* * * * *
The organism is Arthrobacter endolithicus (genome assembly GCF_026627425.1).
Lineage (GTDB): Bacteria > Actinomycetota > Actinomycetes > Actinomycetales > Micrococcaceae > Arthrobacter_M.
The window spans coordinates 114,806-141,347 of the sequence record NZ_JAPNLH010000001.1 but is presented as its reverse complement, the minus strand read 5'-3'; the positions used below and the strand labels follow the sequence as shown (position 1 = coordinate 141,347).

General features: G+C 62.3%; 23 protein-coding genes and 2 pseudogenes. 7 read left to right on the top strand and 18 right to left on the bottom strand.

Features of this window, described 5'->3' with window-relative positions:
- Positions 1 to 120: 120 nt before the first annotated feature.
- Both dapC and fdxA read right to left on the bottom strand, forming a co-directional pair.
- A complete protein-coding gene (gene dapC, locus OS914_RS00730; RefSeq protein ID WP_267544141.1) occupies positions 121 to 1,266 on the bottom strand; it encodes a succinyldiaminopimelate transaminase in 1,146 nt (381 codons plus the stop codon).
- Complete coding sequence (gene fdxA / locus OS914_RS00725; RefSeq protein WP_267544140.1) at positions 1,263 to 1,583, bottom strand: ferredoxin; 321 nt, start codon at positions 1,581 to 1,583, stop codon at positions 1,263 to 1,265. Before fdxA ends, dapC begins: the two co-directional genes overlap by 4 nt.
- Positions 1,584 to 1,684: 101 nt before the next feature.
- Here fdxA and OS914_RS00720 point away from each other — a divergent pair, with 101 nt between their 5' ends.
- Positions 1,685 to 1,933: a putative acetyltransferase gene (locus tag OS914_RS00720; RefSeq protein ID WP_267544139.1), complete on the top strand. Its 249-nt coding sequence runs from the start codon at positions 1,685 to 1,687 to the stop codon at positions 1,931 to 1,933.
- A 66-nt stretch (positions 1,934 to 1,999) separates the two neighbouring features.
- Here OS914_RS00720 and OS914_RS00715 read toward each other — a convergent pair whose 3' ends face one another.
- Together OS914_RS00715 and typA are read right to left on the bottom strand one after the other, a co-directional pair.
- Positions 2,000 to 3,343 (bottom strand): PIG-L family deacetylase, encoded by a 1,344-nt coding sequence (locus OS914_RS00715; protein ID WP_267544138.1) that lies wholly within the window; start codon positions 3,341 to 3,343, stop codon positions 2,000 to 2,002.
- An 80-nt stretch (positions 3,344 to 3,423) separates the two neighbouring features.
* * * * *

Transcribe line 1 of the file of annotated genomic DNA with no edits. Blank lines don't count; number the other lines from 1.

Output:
The organism is Arthrobacter endolithicus (genome assembly GCF_026627425.1).